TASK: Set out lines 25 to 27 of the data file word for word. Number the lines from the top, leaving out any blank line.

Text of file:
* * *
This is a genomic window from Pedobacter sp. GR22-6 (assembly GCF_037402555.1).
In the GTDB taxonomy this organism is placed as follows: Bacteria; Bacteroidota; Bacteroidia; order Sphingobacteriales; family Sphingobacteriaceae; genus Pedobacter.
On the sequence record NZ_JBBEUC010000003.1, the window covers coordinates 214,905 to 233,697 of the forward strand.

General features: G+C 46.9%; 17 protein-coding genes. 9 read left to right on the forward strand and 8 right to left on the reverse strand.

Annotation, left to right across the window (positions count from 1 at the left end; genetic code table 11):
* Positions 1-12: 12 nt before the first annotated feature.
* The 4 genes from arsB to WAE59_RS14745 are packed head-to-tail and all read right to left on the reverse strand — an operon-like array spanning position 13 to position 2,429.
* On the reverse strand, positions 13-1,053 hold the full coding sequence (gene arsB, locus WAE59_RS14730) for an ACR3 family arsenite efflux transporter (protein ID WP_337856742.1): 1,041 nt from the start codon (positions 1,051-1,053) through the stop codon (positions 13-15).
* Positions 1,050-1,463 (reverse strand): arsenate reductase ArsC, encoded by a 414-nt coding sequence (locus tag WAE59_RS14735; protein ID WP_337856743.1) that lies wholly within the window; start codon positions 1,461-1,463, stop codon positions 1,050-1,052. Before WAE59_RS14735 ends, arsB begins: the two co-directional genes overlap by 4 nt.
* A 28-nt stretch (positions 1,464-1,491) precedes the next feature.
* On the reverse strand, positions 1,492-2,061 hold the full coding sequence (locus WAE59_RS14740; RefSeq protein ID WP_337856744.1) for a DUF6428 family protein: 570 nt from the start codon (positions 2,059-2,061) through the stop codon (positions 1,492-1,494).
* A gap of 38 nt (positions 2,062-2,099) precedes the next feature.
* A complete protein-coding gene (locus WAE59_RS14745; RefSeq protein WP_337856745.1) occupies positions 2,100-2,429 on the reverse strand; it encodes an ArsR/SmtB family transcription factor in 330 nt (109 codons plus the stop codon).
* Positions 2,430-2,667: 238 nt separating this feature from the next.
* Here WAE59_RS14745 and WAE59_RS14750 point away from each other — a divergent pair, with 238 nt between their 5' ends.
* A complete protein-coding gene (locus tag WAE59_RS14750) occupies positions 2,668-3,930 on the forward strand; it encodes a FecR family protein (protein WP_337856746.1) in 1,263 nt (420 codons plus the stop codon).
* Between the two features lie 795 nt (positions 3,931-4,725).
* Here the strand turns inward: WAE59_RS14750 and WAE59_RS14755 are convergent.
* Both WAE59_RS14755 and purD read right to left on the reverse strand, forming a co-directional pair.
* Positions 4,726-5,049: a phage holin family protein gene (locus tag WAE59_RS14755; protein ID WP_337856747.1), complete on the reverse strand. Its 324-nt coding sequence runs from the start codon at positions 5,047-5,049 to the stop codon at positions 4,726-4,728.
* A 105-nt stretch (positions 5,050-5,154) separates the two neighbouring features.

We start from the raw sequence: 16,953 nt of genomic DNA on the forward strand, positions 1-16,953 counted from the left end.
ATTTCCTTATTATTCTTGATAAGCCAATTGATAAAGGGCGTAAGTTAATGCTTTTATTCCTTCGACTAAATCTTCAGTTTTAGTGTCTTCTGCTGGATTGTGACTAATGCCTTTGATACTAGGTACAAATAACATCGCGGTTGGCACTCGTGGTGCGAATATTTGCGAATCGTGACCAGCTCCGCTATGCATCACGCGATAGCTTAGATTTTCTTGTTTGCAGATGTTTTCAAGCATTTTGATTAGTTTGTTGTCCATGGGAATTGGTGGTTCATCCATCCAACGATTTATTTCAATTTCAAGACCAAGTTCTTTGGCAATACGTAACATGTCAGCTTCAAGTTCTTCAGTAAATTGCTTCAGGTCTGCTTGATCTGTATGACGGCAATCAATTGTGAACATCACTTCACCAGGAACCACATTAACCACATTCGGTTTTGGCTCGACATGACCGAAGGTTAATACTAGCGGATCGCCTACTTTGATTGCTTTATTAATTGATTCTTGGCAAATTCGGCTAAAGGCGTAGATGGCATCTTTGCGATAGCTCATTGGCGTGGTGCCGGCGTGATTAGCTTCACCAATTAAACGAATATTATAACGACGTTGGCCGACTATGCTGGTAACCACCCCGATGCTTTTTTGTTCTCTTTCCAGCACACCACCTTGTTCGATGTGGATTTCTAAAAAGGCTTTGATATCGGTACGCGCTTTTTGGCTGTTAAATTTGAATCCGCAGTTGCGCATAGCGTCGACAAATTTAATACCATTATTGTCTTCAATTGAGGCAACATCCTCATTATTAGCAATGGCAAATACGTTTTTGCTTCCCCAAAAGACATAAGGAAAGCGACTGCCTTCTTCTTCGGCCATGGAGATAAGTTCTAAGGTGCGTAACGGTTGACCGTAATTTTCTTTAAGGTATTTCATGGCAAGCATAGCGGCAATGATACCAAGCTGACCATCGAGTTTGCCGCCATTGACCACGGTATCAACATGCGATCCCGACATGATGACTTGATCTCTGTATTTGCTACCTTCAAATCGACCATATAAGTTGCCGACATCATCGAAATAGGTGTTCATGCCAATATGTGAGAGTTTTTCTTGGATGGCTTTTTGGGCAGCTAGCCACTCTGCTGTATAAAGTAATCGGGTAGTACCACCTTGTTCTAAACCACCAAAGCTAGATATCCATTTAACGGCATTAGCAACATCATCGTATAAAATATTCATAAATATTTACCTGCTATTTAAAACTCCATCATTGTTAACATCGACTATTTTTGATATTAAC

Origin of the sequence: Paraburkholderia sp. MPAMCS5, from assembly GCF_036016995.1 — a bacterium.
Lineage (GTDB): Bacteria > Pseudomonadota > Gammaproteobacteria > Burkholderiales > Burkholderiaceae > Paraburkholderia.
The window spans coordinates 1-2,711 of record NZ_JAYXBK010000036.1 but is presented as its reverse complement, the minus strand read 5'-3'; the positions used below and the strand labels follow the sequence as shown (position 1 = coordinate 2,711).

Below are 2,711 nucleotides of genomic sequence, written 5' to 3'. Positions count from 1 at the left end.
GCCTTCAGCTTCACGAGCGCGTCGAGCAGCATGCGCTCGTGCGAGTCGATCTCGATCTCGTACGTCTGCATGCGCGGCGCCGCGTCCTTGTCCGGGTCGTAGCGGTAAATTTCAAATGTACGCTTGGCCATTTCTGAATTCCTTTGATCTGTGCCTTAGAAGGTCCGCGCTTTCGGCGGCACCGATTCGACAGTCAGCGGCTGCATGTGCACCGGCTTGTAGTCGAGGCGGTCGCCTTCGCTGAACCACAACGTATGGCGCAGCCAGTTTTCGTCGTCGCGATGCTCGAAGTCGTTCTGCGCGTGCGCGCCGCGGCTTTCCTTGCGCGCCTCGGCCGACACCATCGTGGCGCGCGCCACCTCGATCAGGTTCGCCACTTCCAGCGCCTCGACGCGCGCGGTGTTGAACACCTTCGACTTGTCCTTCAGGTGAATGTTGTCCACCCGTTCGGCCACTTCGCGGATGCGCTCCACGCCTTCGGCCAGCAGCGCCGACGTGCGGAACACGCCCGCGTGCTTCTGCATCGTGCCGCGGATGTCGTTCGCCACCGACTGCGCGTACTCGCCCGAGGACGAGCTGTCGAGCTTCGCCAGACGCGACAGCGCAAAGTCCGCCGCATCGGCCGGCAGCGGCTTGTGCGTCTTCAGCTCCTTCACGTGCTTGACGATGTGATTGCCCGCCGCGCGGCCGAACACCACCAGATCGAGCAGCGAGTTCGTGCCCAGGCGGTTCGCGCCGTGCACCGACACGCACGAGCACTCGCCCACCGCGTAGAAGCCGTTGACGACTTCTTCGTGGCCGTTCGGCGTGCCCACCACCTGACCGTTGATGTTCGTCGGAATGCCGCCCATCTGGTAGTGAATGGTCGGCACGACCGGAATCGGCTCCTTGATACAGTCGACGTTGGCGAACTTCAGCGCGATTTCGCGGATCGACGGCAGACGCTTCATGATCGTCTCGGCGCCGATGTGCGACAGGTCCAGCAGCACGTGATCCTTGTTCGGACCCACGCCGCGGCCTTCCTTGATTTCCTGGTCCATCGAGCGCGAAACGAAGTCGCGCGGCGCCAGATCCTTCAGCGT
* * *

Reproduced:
Lineage (GTDB): Bacteria > Pseudomonadota > Gammaproteobacteria > Burkholderiales > Burkholderiaceae > Paraburkholderia.
The window spans coordinates 1-2,711 of record NZ_JAYXBK010000036.1 but is presented as its reverse complement, the minus strand read 5'-3'; the positions used below and the strand labels follow the sequence as shown (position 1 = coordinate 2,711).

Below are 2,711 nucleotides of genomic sequence, written 5' to 3'. Positions count from 1 at the left end.